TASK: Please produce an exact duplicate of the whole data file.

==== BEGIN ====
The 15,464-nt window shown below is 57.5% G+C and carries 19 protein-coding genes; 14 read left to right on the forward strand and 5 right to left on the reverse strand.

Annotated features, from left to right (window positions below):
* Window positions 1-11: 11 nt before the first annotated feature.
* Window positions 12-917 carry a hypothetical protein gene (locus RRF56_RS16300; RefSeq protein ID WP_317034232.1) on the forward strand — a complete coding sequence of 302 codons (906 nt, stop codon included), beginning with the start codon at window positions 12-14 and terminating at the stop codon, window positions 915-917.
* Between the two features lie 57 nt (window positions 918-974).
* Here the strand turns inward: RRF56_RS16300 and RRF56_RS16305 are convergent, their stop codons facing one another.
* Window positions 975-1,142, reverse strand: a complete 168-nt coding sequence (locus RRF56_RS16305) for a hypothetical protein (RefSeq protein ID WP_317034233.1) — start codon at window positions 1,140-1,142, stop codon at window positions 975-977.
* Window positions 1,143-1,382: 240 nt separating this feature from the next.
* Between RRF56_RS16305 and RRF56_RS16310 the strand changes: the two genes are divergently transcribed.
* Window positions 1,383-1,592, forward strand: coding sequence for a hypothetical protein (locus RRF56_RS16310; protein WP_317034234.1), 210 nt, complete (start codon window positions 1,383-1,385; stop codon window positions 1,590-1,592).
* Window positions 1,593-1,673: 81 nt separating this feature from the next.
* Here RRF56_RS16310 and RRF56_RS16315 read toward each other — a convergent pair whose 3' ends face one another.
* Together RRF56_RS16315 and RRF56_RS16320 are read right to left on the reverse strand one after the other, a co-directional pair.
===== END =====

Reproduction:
The 15,464-nt window shown below is 57.5% G+C and carries 19 protein-coding genes; 14 read left to right on the forward strand and 5 right to left on the reverse strand.

Annotated features, from left to right (window positions below):
* Window positions 1-11: 11 nt before the first annotated feature.
* Window positions 12-917 carry a hypothetical protein gene (locus RRF56_RS16300; RefSeq protein ID WP_317034232.1) on the forward strand — a complete coding sequence of 302 codons (906 nt, stop codon included), beginning with the start codon at window positions 12-14 and terminating at the stop codon, window positions 915-917.
* Between the two features lie 57 nt (window positions 918-974).
* Here the strand turns inward: RRF56_RS16300 and RRF56_RS16305 are convergent, their stop codons facing one another.
* Window positions 975-1,142, reverse strand: a complete 168-nt coding sequence (locus RRF56_RS16305) for a hypothetical protein (RefSeq protein ID WP_317034233.1) — start codon at window positions 1,140-1,142, stop codon at window positions 975-977.
* Window positions 1,143-1,382: 240 nt separating this feature from the next.
* Between RRF56_RS16305 and RRF56_RS16310 the strand changes: the two genes are divergently transcribed.
* Window positions 1,383-1,592, forward strand: coding sequence for a hypothetical protein (locus RRF56_RS16310; protein WP_317034234.1), 210 nt, complete (start codon window positions 1,383-1,385; stop codon window positions 1,590-1,592).
* Window positions 1,593-1,673: 81 nt separating this feature from the next.
* Here RRF56_RS16310 and RRF56_RS16315 read toward each other — a convergent pair whose 3' ends face one another.
* Together RRF56_RS16315 and RRF56_RS16320 are read right to left on the reverse strand one after the other, a co-directional pair.